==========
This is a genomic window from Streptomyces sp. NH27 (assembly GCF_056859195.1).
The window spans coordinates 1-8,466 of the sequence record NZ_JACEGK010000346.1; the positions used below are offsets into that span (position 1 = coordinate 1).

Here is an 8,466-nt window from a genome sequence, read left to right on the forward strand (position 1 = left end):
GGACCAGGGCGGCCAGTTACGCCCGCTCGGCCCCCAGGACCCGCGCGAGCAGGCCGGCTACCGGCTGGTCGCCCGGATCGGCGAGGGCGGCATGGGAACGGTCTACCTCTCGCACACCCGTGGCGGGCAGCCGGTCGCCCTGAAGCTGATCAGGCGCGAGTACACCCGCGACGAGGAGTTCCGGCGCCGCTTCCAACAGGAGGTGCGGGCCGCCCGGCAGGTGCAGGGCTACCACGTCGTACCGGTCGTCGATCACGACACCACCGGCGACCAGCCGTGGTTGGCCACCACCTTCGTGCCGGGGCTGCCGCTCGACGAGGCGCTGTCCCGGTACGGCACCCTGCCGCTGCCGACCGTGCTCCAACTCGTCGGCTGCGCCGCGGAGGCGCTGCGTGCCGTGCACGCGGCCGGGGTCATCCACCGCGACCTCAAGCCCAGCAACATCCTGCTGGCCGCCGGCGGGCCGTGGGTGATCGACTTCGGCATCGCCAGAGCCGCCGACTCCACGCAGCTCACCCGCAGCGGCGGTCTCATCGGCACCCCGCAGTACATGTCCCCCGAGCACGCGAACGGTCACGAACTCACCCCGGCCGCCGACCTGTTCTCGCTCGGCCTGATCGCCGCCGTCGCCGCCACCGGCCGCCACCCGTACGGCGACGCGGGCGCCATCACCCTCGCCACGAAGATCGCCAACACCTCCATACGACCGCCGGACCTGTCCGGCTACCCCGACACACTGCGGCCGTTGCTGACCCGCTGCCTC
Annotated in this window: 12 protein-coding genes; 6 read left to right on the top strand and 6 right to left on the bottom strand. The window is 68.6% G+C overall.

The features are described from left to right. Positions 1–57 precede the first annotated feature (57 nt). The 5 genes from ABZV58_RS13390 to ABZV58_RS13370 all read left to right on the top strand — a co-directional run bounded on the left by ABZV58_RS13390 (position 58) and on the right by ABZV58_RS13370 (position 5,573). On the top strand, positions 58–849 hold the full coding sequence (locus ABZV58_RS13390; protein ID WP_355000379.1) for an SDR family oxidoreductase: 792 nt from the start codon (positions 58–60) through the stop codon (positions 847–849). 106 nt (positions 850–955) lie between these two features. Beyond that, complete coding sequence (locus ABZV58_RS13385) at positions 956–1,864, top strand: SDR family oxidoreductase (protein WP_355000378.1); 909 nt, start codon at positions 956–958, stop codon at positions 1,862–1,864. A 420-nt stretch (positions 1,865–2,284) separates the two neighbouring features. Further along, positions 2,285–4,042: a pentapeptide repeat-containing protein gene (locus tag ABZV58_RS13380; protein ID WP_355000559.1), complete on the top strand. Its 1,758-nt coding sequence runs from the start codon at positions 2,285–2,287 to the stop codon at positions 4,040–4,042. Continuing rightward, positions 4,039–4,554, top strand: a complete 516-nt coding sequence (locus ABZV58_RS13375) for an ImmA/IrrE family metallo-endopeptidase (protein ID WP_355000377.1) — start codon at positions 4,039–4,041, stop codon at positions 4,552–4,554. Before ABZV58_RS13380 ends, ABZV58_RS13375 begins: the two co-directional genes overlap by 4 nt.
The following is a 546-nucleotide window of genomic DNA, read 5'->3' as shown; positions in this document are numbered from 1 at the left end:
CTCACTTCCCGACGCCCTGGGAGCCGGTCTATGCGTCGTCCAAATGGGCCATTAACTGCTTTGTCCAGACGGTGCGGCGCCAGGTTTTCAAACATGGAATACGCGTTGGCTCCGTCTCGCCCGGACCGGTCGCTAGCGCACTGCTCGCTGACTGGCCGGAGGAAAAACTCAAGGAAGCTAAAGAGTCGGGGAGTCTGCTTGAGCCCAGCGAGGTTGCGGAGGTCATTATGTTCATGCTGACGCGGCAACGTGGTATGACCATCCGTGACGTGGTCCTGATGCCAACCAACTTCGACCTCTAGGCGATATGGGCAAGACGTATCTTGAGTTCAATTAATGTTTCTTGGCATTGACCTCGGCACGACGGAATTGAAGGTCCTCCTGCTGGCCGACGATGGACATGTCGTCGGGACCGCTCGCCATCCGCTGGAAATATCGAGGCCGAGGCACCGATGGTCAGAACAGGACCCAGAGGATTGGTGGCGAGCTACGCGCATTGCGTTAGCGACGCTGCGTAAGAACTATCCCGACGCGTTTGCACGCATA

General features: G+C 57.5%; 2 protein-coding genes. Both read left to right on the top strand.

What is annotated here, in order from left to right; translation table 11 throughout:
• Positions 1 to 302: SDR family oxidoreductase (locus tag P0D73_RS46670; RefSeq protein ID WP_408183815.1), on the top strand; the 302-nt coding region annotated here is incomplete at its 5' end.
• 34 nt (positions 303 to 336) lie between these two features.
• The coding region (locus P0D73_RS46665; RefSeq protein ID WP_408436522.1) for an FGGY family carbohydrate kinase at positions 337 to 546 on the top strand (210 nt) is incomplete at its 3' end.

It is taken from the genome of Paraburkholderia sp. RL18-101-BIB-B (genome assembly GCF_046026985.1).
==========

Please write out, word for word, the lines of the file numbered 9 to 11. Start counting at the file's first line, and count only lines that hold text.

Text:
General features: G+C 57.5%; 2 protein-coding genes. Both read left to right on the top strand.

What is annotated here, in order from left to right; translation table 11 throughout:
• Positions 1 to 302: SDR family oxidoreductase (locus tag P0D73_RS46670; RefSeq protein ID WP_408183815.1), on the top strand; the 302-nt coding region annotated here is incomplete at its 5' end.